43rd FS Hornets F-22
Fly with the Hornets of the 43rd FS in this hand crafted F-22 model. Each piece is carefully carved from wood and hand painted to provide a piece you’ll love.
World War I
The 43d Fighter Squadron traces its lineage to the 43d Aero Squadron, first activated 13 June 1917, at Camp Kelly, Texas. In March 1918, the squadron moved to England, where it trained until reassigned to France on 1 November 1918 – just 10 days before the Armistice that ended World War I was signed. Having never seen combat, the squadron was demobilized in April 1919.
The 43d was reactivated on 22 July 1922, at Kelly Field, Texas, and was redesignated the 43d School Squadron in January 1923. The squadron flew various aircraft, including the DH-4, Spad XIII, SE-5, MB-7, AT-4, AT-5, PW-9, P-1, and P-12. The 43d became known as the “Hornets” as depicted by their emblem, a poised Vespa Maculata, or American “Yellow Jacket,” the most formidable of the wasp family, surrounded by an ovate cloud. The emblem was approved in 1924 and the Hornet signifies the speed, agility and hard-hitting capabilities of the squadron while the cloud represents their domain – the skies. In March 1935, the 43d was redesignated the 43d Pursuit Squadron, flying as part of the 3d Wing Advanced Flying School until it was inactivated in September 1936.
World War II
Re-established in 1939 as the 43d Pursuit Squadron (Interceptor) and activated on 1 February 1940 at Albrook Field, Panama Canal Zone. This unit was part of the build-up of the Canal Zone’s defenses as war approached. Assigned to the 16th Pursuit Group (Interceptor), and equipped with Curtis P-36A Hawks. In July 1941, the Squadron began to convert from P-36A’s to new Curtiss P-40 Warhawks and, upon completion of this conversion, “A” Flight was transferred to the Top Secret “Project X” on 18 August. This, of course, was the reinforcement of Trinidad. Another flight later moved on to Zandery Field, Surinam, by January 1942.
After the Japanese Attack on Pearl Harbor, the unit moved to La Joya #1 (Pacora) Airfield in Panama in January 1942. In Panama, the squadron was assigned to the Panama Interceptor Com¬mand (PIC). Re-designated as the 43d Fighter Squadron on 13 June 1942. On 20 August, the squadron began re-equipping with the new Bell P-39 Airacobra, while the Zandery Field and Trinidad detachments remained. active with P-40Cs On 1 September the detachments aircraft were reassigned to the XXXVI Fighter Command, Antilles Air Task Force, although its personnel returned home to the main body of the Squadron.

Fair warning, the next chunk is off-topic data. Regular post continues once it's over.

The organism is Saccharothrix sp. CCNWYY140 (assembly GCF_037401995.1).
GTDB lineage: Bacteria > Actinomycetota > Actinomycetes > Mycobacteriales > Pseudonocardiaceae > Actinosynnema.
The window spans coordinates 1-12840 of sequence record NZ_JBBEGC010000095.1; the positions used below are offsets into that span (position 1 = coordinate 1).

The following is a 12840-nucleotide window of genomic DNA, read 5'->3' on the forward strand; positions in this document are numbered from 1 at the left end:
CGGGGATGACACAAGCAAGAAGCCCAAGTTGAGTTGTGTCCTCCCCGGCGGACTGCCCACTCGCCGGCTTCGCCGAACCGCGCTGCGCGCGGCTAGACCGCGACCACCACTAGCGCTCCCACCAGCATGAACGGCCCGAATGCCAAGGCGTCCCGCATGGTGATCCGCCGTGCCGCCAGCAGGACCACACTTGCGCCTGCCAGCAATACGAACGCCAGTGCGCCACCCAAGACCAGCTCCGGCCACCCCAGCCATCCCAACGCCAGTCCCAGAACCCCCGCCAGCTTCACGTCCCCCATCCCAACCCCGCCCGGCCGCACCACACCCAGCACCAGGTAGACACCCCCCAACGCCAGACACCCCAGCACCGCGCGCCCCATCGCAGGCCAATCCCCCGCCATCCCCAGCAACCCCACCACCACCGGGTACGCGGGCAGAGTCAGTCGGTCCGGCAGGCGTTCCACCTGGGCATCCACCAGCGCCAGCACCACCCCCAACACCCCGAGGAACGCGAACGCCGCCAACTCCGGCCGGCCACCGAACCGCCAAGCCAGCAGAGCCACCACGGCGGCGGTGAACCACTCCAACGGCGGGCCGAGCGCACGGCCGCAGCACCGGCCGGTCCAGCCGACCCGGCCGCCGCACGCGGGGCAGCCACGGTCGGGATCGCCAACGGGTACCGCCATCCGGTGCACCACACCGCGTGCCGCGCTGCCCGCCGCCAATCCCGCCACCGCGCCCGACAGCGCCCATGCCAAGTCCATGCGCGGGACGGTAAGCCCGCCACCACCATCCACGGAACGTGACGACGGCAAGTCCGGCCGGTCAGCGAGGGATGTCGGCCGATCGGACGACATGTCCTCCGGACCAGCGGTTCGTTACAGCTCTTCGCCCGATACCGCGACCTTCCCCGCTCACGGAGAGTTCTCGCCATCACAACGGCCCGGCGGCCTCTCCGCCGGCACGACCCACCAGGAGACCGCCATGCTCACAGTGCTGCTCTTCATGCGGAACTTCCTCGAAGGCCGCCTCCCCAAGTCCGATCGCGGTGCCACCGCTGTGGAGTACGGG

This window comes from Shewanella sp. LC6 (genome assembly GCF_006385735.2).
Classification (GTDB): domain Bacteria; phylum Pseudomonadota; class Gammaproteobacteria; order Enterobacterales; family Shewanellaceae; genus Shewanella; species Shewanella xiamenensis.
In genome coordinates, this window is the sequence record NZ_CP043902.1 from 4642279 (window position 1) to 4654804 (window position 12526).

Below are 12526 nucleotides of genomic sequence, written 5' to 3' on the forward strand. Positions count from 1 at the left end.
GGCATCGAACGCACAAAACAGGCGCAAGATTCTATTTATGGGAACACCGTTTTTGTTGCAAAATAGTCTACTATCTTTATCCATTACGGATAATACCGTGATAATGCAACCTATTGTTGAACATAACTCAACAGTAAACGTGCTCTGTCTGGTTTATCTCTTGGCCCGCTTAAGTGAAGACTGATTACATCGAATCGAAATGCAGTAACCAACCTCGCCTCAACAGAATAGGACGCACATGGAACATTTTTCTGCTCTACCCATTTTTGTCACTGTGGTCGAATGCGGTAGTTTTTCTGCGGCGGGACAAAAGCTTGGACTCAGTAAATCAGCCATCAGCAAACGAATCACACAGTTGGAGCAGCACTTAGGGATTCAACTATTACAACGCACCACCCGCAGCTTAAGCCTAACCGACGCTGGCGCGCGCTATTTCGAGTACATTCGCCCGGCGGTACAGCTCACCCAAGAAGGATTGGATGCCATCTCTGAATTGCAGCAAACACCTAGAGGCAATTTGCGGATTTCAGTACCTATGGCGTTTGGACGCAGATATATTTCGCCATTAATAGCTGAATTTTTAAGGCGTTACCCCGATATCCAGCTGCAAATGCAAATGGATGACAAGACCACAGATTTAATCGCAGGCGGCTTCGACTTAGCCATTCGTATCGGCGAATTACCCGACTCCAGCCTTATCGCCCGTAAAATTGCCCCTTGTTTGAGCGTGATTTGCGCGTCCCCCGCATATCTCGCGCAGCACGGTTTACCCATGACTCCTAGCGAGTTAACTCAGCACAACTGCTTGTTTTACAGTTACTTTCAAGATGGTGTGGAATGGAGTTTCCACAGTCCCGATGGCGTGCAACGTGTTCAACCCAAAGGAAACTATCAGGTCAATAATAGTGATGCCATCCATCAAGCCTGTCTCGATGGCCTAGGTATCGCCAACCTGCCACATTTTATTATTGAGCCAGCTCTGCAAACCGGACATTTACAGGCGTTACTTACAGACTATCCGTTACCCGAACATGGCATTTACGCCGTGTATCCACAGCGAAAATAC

Operating air defense patrols throughout 1943 from La Joya, pn 9 February 1944, the Squadron finally moved to Howard Field, having been deployed to an auxiliary base longer than any other Squadron in Sixth Air Force. In March, the Squadron was selected to serve as a “model” squadron for the Brazilian 1st Fighter Squadron, which was in training with the 30th Fighter Squadron at Aguadulce Field. During this operational observation, four Brazilian officers and 36 enlisted men were briefly attached to the Squadron. Moved back to Howard Field in August 1943. One more move was made to France Field on 10 January 1945, replacing the 32d Fighter Squadron.
Unit activities ran down with the end of the war in Europe in May 1945. The squadron ceased all flying activities in June. By October 1945, the squadron was reduced to a non-operational administrative organization. Inactivated on 15 October 1946.
The squadron lay dormant nearly two decades before it was awakened as the 43d Tactical Fighter Squadron at MacDill Air Force Base, Florida, in January 1964 flying the F-84 Thunderstreak. The Hornets converted from the F-84 to the F-4 Phantom II, and in August 1965, deployed to Clark Air Base, Philippines, where they were in reserve support to the 47th Tactical Fighter Squadron who were flying combat missions over Southeast Asia from Ubon Royal Thai Air Force Base, Thailand.
In November 1965, the Hornets became the first fighter squadron assigned to Cam Ranh Air Base, South Vietnam, with an advance party arriving on 28 October. During its time in Southeast Asia, the squadron flew 1,207 combat missions and earned the Air Force Outstanding Unit Award for its service. In January 1966, the 43rd TFS returned to MacDill AFB, to serve as an F-4 replacement-training unit until March 1970.
In June 1970, the 43 TFS was moved to Elmendorf Air Force Base, Alaska, under the 21st Tactical Fighter Wing. The squadron was one of two units assigned to Alaskan Air Command. Flying the F-4E Phantom II, the 43d inherited a dual mission of Alaskan air defense and close air support for U.S. Army forces. In addition to flying out of Elmendorf AFB in Anchorage, the squadron also sat air defense alert at King Salmon, Galena, and Eielson AFB forward operating bases.
The squadron assumed North American Aerospace Defense Command air defense alert in October 1970 and between 1970 and 1982, the squadron’s pilots intercepted more than 100 Soviet aircraft in Alaskan air space. In 1976 the 43rd TFS won the Hughes Trophy for the best air-to-air squadron in the United States Air Force.
In 1982, the 43d became the first squadron to convert to the F-15 Eagle. Without help from a combat ready unit, the squadron developed its own F-15 training program and completed the first ever F-15 low runway condition reading tests. The squadron continued to provide air defense for North America until 1 January 1994, when it was inactivated.
Return to fighter training
On 25 October 2002, The 43d Fighter Squadron was reactivated with a new mission and a new aircraft. Assigned to the 325th Fighter Wing, Air Education and Training Command, Tyndall Air Force Base, Florida, the 43 FS is the first squadron to provide training for Air Force pilots in the F-22 Raptor. The squadron transitioned to Air Combat Command when the 325th Fighter Wing assumed an operational mission, however the 43 FS continued to train Raptor pilots